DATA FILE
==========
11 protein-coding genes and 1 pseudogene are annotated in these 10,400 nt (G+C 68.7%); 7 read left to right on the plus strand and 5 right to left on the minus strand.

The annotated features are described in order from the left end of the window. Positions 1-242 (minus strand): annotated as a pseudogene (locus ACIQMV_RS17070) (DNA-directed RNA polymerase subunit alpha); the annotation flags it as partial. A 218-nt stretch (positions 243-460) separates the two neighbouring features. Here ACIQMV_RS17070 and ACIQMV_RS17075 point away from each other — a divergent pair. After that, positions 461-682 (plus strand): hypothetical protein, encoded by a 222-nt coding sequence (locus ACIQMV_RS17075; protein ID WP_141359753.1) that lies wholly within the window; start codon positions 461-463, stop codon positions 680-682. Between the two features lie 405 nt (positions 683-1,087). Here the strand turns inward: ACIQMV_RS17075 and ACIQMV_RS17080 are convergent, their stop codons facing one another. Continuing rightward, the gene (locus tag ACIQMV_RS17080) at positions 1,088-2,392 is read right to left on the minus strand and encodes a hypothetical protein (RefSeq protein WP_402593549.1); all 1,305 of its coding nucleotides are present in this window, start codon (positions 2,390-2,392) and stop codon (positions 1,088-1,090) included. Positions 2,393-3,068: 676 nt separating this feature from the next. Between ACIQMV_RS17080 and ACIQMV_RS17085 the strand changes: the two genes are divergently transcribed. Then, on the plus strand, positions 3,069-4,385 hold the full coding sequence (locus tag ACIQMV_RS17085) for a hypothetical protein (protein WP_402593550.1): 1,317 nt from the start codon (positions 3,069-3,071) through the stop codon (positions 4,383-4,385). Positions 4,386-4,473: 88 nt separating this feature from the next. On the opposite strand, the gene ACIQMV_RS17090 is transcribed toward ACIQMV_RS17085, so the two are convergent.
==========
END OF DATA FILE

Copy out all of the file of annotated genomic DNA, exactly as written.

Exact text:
11 protein-coding genes and 1 pseudogene are annotated in these 10,400 nt (G+C 68.7%); 7 read left to right on the plus strand and 5 right to left on the minus strand.

The annotated features are described in order from the left end of the window. Positions 1-242 (minus strand): annotated as a pseudogene (locus ACIQMV_RS17070) (DNA-directed RNA polymerase subunit alpha); the annotation flags it as partial. A 218-nt stretch (positions 243-460) separates the two neighbouring features. Here ACIQMV_RS17070 and ACIQMV_RS17075 point away from each other — a divergent pair. After that, positions 461-682 (plus strand): hypothetical protein, encoded by a 222-nt coding sequence (locus ACIQMV_RS17075; protein ID WP_141359753.1) that lies wholly within the window; start codon positions 461-463, stop codon positions 680-682. Between the two features lie 405 nt (positions 683-1,087). Here the strand turns inward: ACIQMV_RS17075 and ACIQMV_RS17080 are convergent, their stop codons facing one another. Continuing rightward, the gene (locus tag ACIQMV_RS17080) at positions 1,088-2,392 is read right to left on the minus strand and encodes a hypothetical protein (RefSeq protein WP_402593549.1); all 1,305 of its coding nucleotides are present in this window, start codon (positions 2,390-2,392) and stop codon (positions 1,088-1,090) included. Positions 2,393-3,068: 676 nt separating this feature from the next. Between ACIQMV_RS17080 and ACIQMV_RS17085 the strand changes: the two genes are divergently transcribed. Then, on the plus strand, positions 3,069-4,385 hold the full coding sequence (locus tag ACIQMV_RS17085) for a hypothetical protein (protein WP_402593550.1): 1,317 nt from the start codon (positions 3,069-3,071) through the stop codon (positions 4,383-4,385). Positions 4,386-4,473: 88 nt separating this feature from the next. On the opposite strand, the gene ACIQMV_RS17090 is transcribed toward ACIQMV_RS17085, so the two are convergent.